In the 40 years since the Gulf Co-operation Council's inaugural meeting at Abu Dhabi's Intercontinental Hotel in 1981, the organisation has overcome challenges and differences of opinion, but it also scored successes that shaped and empowered it.
Today, the GCC leads the Arab response on regional issues and provides a unified perspective at an international level.
The GCC is critical to maintaining security and stability at a time of volatility and uncertainty.
Its Peninsula Shield Force helped liberate Kuwait during the First Gulf War 30 years ago and went to Bahrain during protests after the 2011 uprising to strengthen security at a time of terrorist violence.
Diplomacy is one of the GCC's strengths as the Gulf becomes one of the wealthiest and most successful parts of the world.
Here are key moments from four decades that tested and fortified the council:
From the 1979 Iranian Revolution to the Iran-Iraq war
"Regional states must show unity to counter Iran's regional interference," Saudi Arabia's Crown Prince Mohammed bin Salman said at the GCC summit in January.
That statement could have been made at the inception of the six-state group four decades earlier.
Gulf states have viewed Iran with caution since the Islamic Revolution that overthrew Shah Mohammed Reza Pahlavi in 1979.
What replaced the monarch was a theological government that has caused friction with neighbouring states and is fomenting instability across the Middle East.
The formation of the GCC unified the Arabian Gulf nations as a single body.
The 1980 Iraq-Iran war started when Saddam Hussein's forces invaded Iran in September. The crisis gave Gulf Arab states the opportunity to speak with a single voice.
In 1982, GCC foreign ministers met and announced that all states would take a position of strict neutrality in the Iran-Iraq war, pledging efforts to bring the conflict to an end and negotiate a peace settlement that guaranteed "the legitimate rights of both parties".
"Regional conflicts added a security dimension to the GCC's activities and encouraged its members to view each other as allies," said Samuel Ramani, a tutor of international relations at the University of Oxford.
The GCC was shaped by the Iran-Iraq war and it was a mechanism to isolate Gulf states, said Simon Henderson, a Gulf expert at the Washington Institute for Near East Policy, said.
"It succeeded," he told The National.
"It has survived because the grouping retains a utility, despite political divisions. The key to this success was the wisdom of individual Gulf leaders.
"It will continue to survive while Gulf leaders recognise its value," he said.
1991 Gulf war
Iraq's invasion of Kuwait prompted a united response from the GCC.
The Gulf War brought together the largest military alliance since the Second World War, with more than 30 countries participating including the US, the UK, Saudi Arabia, Egypt and the UAE.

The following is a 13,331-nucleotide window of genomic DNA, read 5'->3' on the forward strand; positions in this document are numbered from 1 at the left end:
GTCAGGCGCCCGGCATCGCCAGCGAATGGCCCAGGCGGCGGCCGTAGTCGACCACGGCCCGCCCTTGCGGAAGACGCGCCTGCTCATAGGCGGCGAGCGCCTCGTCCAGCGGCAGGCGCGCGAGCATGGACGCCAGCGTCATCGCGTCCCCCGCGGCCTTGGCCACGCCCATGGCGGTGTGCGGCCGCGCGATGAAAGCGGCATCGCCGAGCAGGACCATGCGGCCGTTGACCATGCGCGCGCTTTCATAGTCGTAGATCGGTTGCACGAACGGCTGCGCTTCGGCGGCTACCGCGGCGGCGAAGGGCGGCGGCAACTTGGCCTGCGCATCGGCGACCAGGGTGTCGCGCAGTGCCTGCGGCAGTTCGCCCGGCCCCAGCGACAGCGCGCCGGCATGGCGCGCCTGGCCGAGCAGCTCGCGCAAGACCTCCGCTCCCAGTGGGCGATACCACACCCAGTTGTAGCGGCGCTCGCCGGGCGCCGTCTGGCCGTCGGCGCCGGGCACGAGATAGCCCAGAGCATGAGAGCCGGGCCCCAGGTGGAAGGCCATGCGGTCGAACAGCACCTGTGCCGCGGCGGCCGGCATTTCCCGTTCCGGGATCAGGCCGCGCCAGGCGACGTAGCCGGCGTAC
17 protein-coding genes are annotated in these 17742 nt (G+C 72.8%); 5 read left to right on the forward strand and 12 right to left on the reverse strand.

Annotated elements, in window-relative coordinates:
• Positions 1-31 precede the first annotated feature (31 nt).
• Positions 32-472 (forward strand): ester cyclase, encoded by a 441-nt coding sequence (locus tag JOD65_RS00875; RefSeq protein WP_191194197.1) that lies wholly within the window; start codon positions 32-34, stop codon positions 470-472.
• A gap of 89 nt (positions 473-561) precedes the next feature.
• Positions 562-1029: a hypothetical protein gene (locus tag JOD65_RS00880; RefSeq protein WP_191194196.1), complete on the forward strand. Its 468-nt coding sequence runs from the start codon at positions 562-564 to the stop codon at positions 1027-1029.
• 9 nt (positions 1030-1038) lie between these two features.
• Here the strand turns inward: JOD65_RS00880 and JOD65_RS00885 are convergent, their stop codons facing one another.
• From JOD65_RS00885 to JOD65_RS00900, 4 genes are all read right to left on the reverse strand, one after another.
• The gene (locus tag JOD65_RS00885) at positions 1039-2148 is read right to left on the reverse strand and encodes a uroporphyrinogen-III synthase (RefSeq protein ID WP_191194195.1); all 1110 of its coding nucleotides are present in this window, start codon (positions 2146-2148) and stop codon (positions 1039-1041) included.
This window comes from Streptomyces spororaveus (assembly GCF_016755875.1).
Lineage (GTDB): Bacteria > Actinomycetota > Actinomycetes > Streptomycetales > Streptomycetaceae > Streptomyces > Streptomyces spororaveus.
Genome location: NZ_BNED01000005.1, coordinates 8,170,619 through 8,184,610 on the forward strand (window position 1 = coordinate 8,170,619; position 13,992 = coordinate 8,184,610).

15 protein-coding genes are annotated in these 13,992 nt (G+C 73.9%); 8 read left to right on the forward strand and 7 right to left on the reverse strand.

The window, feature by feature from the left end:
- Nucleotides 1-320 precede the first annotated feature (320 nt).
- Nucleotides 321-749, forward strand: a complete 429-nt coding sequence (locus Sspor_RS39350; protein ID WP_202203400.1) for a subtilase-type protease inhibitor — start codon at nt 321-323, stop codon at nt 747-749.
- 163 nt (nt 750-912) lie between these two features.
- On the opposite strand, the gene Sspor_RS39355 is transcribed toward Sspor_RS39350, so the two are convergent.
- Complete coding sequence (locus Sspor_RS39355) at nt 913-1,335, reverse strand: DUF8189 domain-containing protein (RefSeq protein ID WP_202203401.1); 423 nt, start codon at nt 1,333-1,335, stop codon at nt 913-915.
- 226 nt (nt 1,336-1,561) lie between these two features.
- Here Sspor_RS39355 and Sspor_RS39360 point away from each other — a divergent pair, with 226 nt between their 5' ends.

The GCC played a critical role in supporting both the formation of the military coalition and the diplomatic offensive to win backing for the operation at the UN.
This demonstration of unity within the Arab world resulted in the UN Security Council passing a resolution demanding the immediate withdrawal of the Iraqi army and authorising the liberation of Kuwait by force if necessary.
The GCC joined in the condemnation of Iraq and called on Baghdad to pull its troops out of Kuwait.
2017- 2021 Rift with Qatar
The January summit at Al Ula in Saudi Arabia ended the three-and-a-half-year rift that had developed between Qatar and its Gulf neighbours Saudi Arabia, the UAE, Bahrain and Egypt.
Since then, dialogue and understanding has been steadily fostered between all parties.
The four states cut ties with Qatar in June 2017.
The Al Ula agreement increased the prospect of greater co-operation within the GCC, which Mr Ramani said was essential in the face of the coronavirus pandemic's ebbs and flows, and as the regional focus turned to economic recovery.
The summit was also marked by the presence of new leadership in the two countries that played important roles for reconciliation in the council.
Sultan Qaboos of Oman and Sheikh Sabah of Kuwait, elder statesmen and pillars of Gulf diplomacy, died last year.
2016 – Present Yemen Conflict
Last month, Saudi Arabia announced its plan to bring an end to Yemen's civil war and the Saudi-led military coalition's involvement in the conflict.
Not all GCC states are members of the Saudi-led coalition and some – like Oman and to an extent Kuwait – play a mediating role with the Iran-backed Houthi rebels.
But the declaration, signed by the Gulf countries at Al Ula, highlighted the need to maintain a united front, to ensure regional security and provide the necessary support to Yemen, Bahraini Minister of Foreign Affairs Abdullatif Al Zayani said.
"The GCC stands united with Saudi Arabia in the face of the ongoing threats it faces," he said.
The council also recently condemned the use of civilians as shields by Houthi militias fighting in Yemen's Marib province.
"Iran continues to support the Houthi militia and destabilise the region," GCC Secretary General Nayef Al Hajraf said.